Buying a home is arguably one of the biggest purchases you will ever make in your life. While some people are lucky to pay for their first home in cash, many first time buyers have to obtain a mortgage to help them finance their purchase.
To qualify for a mortgage, there are certain factors lenders look out for when reviewing the borrower application. Off the top, they look for positive credit history, steady income, low credit utilisation ratio among other things.
To help you have an overall view of the specific things that matter to mortgage lenders, read through the sections that follow.
As with any lender, mortgage lenders are interested to know if you are responsible enough in meeting your financial obligations. They will scrutinise your credit report to check if you are on track on all your payments on facilities such as lines of credit, loans and credit cards.
Any payment that you have missed or made late in the past may raise a query as the lender may want to know the underlying reasons.
Recent Credit Applications
Any time you apply for a credit facility, your lender may conduct a soft or hard check. Hard checks normally appear on your credit file and the more the checks, the higher the probability that your credit score will take a hit.
Mortgage lenders are keen to note the kind of applications you have made so that they can know what other forms of debt you are taking up. Too much debt may make you a credit risk or indicate financial trouble.
Credit Utilisation Ratio
Mortgage lenders look at the credit that is available to you and how much of that you are currently using. Using these numbers, they can calculate your credit utilisation ratio. Generally, if you are using more than 30% of your available credit, most lenders will see you as overleveraged hence a riskier borrower.
Ensure you maintain your ratio below 30% for a healthy credit score and chances of favourable mortgage facilities. In other words, if your credit card has an available limit of £10,000, ensure your card balance is always under £3,000.
Pending Credit Report Disputes
While disputes on credit reports could mean that you are trying to resolve an error, most lenders look at such disputes on your statement negatively. The mortgage underwriting process usually follows a logical path and a dispute can hold or temporarily halt this process. They often wait for the dispute to be resolved before progressing with the rest of the steps. It, therefore, helps your credit report is clear before approaching a lender.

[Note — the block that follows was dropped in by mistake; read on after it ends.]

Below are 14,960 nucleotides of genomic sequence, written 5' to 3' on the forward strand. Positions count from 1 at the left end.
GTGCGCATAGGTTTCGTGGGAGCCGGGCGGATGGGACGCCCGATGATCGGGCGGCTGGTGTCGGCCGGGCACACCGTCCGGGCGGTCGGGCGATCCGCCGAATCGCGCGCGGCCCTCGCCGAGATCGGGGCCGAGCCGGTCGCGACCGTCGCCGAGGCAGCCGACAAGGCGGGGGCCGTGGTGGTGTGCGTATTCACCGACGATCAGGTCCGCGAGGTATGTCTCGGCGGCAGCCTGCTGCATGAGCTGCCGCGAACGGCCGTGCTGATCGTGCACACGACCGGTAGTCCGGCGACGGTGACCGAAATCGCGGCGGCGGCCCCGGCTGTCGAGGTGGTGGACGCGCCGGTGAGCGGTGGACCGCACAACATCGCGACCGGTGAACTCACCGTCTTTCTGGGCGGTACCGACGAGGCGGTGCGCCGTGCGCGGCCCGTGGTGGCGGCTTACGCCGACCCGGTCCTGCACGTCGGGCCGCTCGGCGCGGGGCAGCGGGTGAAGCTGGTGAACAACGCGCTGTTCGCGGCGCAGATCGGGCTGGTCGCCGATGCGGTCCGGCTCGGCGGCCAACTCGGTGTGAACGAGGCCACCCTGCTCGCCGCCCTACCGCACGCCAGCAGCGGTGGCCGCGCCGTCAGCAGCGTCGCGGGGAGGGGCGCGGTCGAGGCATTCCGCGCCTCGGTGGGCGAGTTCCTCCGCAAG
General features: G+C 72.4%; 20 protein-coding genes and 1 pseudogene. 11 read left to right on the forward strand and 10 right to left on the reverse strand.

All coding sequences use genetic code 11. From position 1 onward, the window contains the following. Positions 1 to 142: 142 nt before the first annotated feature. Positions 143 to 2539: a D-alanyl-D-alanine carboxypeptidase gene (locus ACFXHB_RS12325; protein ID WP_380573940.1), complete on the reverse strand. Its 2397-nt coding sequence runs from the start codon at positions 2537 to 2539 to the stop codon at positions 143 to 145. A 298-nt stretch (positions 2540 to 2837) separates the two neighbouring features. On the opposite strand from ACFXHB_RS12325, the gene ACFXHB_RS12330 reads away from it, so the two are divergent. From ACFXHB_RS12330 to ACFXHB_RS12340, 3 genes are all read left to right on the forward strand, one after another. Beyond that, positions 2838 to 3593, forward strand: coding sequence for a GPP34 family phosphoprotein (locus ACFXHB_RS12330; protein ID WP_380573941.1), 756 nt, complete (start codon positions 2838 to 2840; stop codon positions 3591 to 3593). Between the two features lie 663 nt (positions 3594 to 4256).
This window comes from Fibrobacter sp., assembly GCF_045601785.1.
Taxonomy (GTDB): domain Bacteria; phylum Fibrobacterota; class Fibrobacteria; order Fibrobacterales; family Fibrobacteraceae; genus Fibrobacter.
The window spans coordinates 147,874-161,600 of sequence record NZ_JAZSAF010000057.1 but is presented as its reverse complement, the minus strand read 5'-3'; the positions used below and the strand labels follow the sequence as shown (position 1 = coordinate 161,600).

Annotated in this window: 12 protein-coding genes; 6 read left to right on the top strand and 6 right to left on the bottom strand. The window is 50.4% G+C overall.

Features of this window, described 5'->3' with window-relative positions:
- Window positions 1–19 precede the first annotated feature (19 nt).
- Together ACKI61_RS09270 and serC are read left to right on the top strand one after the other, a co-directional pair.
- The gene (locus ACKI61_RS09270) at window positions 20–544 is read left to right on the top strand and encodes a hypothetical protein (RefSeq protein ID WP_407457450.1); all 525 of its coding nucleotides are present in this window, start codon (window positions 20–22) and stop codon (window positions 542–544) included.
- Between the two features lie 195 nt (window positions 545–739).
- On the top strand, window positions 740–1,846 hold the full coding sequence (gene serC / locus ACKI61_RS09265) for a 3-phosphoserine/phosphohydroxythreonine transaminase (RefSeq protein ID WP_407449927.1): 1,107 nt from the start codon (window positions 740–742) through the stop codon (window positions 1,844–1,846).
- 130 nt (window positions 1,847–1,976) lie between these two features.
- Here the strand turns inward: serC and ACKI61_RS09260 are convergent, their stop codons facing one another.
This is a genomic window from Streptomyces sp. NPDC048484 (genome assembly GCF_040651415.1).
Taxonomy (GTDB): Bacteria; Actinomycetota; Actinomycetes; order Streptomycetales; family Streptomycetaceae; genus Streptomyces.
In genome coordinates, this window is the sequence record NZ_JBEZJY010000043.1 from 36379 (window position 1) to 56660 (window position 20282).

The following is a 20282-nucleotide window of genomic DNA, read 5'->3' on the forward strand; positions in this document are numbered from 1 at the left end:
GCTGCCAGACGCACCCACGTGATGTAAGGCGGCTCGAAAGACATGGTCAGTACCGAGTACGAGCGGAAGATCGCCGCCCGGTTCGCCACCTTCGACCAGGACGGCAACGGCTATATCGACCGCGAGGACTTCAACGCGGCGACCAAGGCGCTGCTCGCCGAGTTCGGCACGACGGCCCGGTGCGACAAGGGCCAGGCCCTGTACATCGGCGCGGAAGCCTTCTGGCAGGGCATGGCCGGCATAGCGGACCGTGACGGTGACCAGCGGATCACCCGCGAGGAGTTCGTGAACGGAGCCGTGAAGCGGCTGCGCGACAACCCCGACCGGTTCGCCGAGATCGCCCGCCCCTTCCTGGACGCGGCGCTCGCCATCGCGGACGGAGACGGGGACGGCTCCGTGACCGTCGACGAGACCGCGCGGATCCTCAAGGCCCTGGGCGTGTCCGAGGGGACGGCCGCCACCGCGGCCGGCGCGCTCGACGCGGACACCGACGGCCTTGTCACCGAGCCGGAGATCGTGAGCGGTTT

Being an Authorised User
Many people with new credit often piggyback long term credit card users to help them build their credit. This works especially if the principal cardholder makes payments in time and doesn’t exceed their card limit.
If you are an authorised user, it will appear on your credit file and mortgage lenders will take note of this in making their loan assessment decisions. The credit card activity for the main cardholder will appear on your credit card report and if they have been inconsistent or irresponsible with their card usage, it will appear on your file. Having said that most lenders don’t attach much weight as they are more interested in accounts where you are the primary holder.
Bankruptcies and Court Judgments
Negative marks from delinquent accounts, court judgements, charge offs, bankruptcies, and partially settled accounts make you look like a riskier borrower. Ensure you clean up your financial profile and resolve any outstanding accounts in full before approaching a mortgage lender.
The lender may either reject your application or approve your loan, but at a higher interest because of your checkered credit history.
Debt to Income Ratio
Before approving your mortgage, your lender will do a comprehensive assessment of your income. Much like any other lender, home loan lenders prefer borrowers with predictable and stable incomes. They will assess your income from formal employment as well as additional income from invested assets.
Among the metrics they will look at is your debt-to-income ratio. This ratio gives a clear indication of your monthly income and how much of it goes towards servicing your debts. A high ratio means you are overleveraged and may not have the financial space to take on additional debt. Where applicable, lenders may contact your employers directly to verify your income documentation.
A Listing of Your Assets
The assets that you have including cash deposits are of interest to a mortgage lender. Generally, assets represent your earning power and the more the merrier. On the mortgage application, some lenders will request that you list assets such as savings accounts, checking accounts, certificates of deposits (CDs), and any investment that you may have.
If you have high-value assets, the lender gets the assurance that you can be able to repay the mortgage to be advanced to you. Even if you lose your job or get an emergency, your assets can stand in as good collateral for your facility.
The Down Payment on Your Mortgage
A standard down payment percentage that will give you the best loan interest is 20%. The lender will often look at how much you are willing to put as a down payment to assess the loan cost. It is possible to get some conventional loans with lower requirements for a down payment but generally, it helps to up your down payment.
If you do not have enough savings, you can shop for loans now that will give you that extra boost to make a significant down payment.
Mortgage lenders look at different things when assessing your eligibility for a home loan. However, most of those factors are based on your credit report. Therefore, before applying for a mortgage, ensure you get your credit reports from all the 3 main credit rating agencies to know where you stand. With a few simple steps, you can improve your score thereby giving you enough leg room when applying for mortgage facilities.